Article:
If they break 150 miles, launch the Alert 5 aircraft.
Cypher on the list attached is a perfect example of the fundamental flaw of comics rules. Would it really be more useful to have a super healing power, or be able to translate/interpret any language? Sure, you can get thrown onto a bonfire and heal within minutes if you're Wolverine, but that's not really a marketable skill outside of the military, law enforcement, or that sort of thing.
I enjoy lists like this, but they tend to overlook a key ingredient of being a creative success: taking something really uncool and making it cool. Anybody can write a "cool" Batman story - all grim, gritty, and moody. It takes a really smart guy too take a second rate Batman ripoff with middling sales (say, Daredevil for most of its early run) and turning it an commercial and critical success. The industry would sell a lot more comic books if writers and artists would emulate Alan Moore, Frank Miller, and Grant Morrison early in their careers rather than later.A fanboy (and I'll include myself in this category) will look at these characters and think, "How lame?" A talented writer or artist, however, will see an opportunity to think outside the box.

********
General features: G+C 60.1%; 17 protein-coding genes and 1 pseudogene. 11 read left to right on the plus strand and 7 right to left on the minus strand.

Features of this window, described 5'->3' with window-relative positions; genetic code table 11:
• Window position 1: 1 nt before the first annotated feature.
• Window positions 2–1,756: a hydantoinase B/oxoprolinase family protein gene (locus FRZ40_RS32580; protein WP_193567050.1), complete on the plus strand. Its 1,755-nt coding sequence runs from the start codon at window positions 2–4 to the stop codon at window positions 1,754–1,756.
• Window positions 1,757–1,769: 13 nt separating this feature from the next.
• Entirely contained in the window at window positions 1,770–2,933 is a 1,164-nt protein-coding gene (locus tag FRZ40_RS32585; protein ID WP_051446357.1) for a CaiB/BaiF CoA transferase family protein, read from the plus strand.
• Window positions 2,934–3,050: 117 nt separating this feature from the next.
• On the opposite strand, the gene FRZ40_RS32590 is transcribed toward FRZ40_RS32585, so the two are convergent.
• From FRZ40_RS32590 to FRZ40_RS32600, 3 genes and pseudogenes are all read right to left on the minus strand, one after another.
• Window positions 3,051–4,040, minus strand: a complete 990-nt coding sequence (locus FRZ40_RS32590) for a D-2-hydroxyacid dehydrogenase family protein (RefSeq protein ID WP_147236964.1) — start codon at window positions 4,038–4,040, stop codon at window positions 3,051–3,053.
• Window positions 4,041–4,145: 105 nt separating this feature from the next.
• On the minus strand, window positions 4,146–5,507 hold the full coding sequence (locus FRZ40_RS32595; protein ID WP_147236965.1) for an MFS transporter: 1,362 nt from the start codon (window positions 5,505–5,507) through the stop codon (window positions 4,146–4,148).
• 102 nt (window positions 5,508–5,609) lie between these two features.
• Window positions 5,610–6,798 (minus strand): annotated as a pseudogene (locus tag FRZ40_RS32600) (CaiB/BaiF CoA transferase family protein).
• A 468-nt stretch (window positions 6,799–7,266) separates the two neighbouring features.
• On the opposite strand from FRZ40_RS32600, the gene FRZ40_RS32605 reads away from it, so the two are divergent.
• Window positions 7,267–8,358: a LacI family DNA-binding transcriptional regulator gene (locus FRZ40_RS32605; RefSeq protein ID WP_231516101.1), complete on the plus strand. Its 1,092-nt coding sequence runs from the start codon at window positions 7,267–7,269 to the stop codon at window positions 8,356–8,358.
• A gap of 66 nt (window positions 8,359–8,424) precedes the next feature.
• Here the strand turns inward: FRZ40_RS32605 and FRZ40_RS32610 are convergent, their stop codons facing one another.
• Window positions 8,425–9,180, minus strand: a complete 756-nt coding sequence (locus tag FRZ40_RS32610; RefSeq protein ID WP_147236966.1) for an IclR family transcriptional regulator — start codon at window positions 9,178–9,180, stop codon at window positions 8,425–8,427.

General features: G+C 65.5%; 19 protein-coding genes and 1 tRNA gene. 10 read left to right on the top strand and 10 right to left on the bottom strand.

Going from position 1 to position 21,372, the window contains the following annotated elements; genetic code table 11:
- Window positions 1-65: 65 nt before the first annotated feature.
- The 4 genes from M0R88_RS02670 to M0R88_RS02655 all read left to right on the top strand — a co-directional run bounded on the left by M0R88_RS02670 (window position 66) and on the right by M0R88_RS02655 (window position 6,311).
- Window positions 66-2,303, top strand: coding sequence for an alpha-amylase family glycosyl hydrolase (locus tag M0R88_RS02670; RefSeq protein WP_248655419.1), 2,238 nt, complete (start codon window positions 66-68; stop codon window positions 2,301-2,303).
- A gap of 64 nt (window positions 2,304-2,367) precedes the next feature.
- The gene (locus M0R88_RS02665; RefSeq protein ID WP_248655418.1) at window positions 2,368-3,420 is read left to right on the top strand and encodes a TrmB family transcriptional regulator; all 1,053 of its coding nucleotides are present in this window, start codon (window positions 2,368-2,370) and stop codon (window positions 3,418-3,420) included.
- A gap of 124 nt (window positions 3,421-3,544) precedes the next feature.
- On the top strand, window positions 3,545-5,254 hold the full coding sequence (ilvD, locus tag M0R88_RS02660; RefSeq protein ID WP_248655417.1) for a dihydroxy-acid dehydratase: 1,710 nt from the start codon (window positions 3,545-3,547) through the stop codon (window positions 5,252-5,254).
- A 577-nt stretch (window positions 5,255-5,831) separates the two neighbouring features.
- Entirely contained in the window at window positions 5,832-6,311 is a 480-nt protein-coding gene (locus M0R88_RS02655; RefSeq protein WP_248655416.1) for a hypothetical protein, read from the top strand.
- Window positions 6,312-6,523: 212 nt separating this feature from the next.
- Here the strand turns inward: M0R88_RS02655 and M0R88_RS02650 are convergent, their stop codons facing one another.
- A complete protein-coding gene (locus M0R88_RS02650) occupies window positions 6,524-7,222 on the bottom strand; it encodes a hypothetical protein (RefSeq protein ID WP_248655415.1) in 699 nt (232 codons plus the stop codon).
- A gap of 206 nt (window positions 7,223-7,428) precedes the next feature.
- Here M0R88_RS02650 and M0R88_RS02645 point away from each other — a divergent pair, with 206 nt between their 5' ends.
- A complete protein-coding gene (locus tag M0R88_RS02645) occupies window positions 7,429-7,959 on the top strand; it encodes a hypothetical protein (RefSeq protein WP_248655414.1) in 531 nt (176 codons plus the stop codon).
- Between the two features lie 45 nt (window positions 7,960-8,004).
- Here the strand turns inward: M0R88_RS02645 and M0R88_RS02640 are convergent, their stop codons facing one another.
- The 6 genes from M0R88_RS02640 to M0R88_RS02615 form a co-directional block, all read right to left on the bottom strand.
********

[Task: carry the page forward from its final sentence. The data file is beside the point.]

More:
I agree with Mark, taking something really uncool and making it cool is really the key, because often normal people have to deal with uncool things rather than cool ones and if a character is able to turn these things good the reader can have a real rescue getting out in real life...http://www.eloquentbooks.com/Vicarious.htmlhttp://www.youtube.com/watch?v=kUZOoRL8qYM
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